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Computer Science v. Computer Information Systems

http://www.humboldt.edu/~csdept/programs/index.html

has a couple of programs, Computer Science and Computer Information
Systems.

Which program should I take in order to understand what you guys are
talking about??

I know Robert W. is self taught.  Do most programmers have some
academic background.  It fascinates me but I have no clue what you're
talking about.

:)

0
5/16/2006 2:49:57 AM
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It doesn't matter. If you want to know about computers, take every
course you can get your hands on--univeristy, community college,
whatever. Learn all the languages, learn all about hardware, take
networking. Learn about mainframes as well as PCs. The more you know,
the better you look to a prospective employer.

0
bforward (13)
5/16/2006 11:45:33 PM
Perth wrote:
> http://www.humboldt.edu/~csdept/programs/index.html
> 
> has a couple of programs, Computer Science and Computer Information
> Systems.
> 
> Which program should I take in order to understand what you guys are
> talking about??
> 
> I know Robert W. is self taught.  Do most programmers have some
> academic background.  It fascinates me but I have no clue what you're
> talking about.
> 
> :)
> 

Superficially, CIS is for relatively normal people who have to use 
computers, and CS is for nerds who actually *like* computers.  Imagine 
yourself on a business trip:  Are you wearing a suit, flying business 
class, with a spreadsheet open on your laptop?  Then CIS is probably for 
you.  On the other hand, are you flying in the back of the plane, 
wearing jeans, and reading a science fiction paperback?  Then you'll 
want to enroll in CS.

But what if you're not sure?  Ideally, you'd be able to take a class or 
two before having to commit yourself to one program or the other.  I 
looked at the web page, and it looks like "Introduction to Programming" 
is in CIS but not CS, which seems odd.  Ditto for "Computer Architecture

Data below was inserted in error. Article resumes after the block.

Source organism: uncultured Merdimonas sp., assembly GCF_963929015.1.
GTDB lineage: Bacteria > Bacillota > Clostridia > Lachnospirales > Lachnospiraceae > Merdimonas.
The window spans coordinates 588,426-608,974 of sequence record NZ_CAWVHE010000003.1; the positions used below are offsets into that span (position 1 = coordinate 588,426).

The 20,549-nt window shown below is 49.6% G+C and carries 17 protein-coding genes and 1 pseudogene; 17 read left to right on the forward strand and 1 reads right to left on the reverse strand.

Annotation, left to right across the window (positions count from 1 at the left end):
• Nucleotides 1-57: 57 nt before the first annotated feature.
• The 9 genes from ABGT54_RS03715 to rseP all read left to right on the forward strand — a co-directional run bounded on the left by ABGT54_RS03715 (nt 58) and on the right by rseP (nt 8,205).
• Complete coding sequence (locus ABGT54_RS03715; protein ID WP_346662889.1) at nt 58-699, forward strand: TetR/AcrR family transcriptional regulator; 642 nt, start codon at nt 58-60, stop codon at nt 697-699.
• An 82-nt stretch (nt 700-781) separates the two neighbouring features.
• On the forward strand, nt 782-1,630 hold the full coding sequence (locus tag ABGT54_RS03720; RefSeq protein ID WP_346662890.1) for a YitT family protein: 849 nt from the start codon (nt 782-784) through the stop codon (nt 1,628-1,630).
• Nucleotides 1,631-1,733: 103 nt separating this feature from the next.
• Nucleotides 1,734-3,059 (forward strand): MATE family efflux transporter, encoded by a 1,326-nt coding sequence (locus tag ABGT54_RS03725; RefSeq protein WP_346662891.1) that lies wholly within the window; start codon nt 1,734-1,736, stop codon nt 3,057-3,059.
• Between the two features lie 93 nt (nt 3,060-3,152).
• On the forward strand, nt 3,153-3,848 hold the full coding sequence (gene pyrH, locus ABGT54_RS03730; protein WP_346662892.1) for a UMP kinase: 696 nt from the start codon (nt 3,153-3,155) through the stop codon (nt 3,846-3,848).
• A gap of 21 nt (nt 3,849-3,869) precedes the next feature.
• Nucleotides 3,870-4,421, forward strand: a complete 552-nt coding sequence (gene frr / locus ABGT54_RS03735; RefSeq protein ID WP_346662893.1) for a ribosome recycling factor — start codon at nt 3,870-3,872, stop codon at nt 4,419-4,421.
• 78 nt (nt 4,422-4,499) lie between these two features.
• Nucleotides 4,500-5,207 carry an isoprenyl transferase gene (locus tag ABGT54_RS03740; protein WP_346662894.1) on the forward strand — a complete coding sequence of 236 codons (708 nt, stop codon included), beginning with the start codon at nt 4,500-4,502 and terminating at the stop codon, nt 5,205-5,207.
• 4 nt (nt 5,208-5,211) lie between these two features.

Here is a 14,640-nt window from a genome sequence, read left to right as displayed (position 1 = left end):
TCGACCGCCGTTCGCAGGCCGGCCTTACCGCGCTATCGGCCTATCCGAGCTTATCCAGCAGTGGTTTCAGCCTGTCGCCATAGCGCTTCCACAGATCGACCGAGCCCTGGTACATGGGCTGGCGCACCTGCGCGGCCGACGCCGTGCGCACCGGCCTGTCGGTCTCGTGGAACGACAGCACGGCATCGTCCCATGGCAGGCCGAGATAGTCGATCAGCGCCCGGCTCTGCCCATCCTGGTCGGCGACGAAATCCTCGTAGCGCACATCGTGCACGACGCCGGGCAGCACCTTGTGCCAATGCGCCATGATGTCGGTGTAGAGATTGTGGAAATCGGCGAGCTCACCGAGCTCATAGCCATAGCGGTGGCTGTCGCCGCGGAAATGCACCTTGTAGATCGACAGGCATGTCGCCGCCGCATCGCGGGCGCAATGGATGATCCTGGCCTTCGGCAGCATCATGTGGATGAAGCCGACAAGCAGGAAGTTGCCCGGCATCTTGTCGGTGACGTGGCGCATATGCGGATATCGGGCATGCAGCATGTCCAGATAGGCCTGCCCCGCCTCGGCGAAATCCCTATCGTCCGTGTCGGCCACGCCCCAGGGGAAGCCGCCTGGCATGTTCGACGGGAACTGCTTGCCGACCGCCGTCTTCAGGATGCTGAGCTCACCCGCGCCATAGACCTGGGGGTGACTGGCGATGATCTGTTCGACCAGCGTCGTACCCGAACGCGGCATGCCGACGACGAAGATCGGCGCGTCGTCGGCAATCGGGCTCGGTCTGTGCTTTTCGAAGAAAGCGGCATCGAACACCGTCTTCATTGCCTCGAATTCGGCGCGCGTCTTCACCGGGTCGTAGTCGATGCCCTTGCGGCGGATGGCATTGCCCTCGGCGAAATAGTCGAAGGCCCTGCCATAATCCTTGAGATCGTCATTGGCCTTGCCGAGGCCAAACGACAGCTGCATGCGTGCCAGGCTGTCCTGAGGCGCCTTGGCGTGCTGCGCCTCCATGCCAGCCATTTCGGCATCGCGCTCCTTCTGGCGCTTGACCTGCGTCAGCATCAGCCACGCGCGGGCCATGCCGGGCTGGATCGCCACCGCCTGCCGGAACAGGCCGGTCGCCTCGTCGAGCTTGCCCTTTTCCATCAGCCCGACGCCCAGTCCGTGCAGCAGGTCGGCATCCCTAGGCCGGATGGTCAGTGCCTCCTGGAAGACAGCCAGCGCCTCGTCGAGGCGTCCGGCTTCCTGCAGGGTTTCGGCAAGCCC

and Assembly Language," "C++ Programming," and "Data Structures in C++," 
which also seems strange.

But you say you want to know something about COBOL.  CS 335, 
"Programming Languages: Principles and Paradigms," discusses the history 
of programming languages, and your instructor will probably mention 
COBOL in one lecture along with ALGOL, FORTRAN, PL/I, and Pascal.  Do 
not miss this lecture.  Stay awake.  Ask questions.  Your classmates 
will be absent, asleep, or bored, while *you* make a good impression. 
But be careful not to show *too* much interest in these languages, 
especially COBOL, or you will start to scare people.  Whatever you do, 
don't make it too obvious that your instructor has never actually 
programmed in COBOL (or FORTRAN, etc).  You can always intimidate people 
later, *after* you have your CS degree.

Stick around.  You will learn lots of things here.

Louis
0
lkrupp847 (386)
5/17/2006 4:48:18 PM
She's here because she's trying to learn how to hack into others
systems.  Makes threats to do so on the boards & via email regularly.

Google "Connie Sunday", if you have the time and inclination, fun
reading if you're into interesting internet personalities.

Louis Krupp wrote:
> Perth wrote:
> > http://www.humboldt.edu/~csdept/programs/index.html
> >
> > has a couple of programs, Computer Science and Computer Information
> > Systems.
> >
> > Which program should I take in order to understand what you guys are
> > talking about??
> >
> > I know Robert W. is self taught.  Do most programmers have some
> > academic background.  It fascinates me but I have no clue what you're
> > talking about.
> >
> > :)
> >
>
> Superficially, CIS is for relatively normal people who have to use
> computers, and CS is for nerds who actually *like* computers.  Imagine
> yourself on a business trip:  Are you wearing a suit, flying business
> class, with a spreadsheet open on your laptop?  Then CIS is probably for
> you.  On the other hand, are you flying in the back of the plane,
> wearing jeans, and reading a science fiction paperback?  Then you'll
> want to enroll in CS.
>
> But what if you're not sure?  Ideally, you'd be able to take a class or
> two before having to commit yourself to one program or the other.  I
> looked at the web page, and it looks like "Introduction to Programming"
> is in CIS but not CS, which seems odd.  Ditto for "Computer Architecture
> and Assembly Language," "C++ Programming," and "Data Structures in C++,"
> which also seems strange.
>
> But you say you want to know something about COBOL.  CS 335,
> "Programming Languages: Principles and Paradigms," discusses the history
> of programming languages, and your instructor will probably mention
> COBOL in one lecture along with ALGOL, FORTRAN, PL/I, and Pascal.  Do
> not miss this lecture.  Stay awake.  Ask questions.  Your classmates
> will be absent, asleep, or bored, while *you* make a good impression.
> But be careful not to show *too* much interest in these languages,
> especially COBOL, or you will start to scare people.  Whatever you do,
> don't make it too obvious that your instructor has never actually
> programmed in COBOL (or FORTRAN, etc).  You can always intimidate people
> later, *after* you have your CS degree.
> 
> Stick around.  You will learn lots of things here.
> 
> Louis

0
5/21/2006 3:40:28 PM
Reply: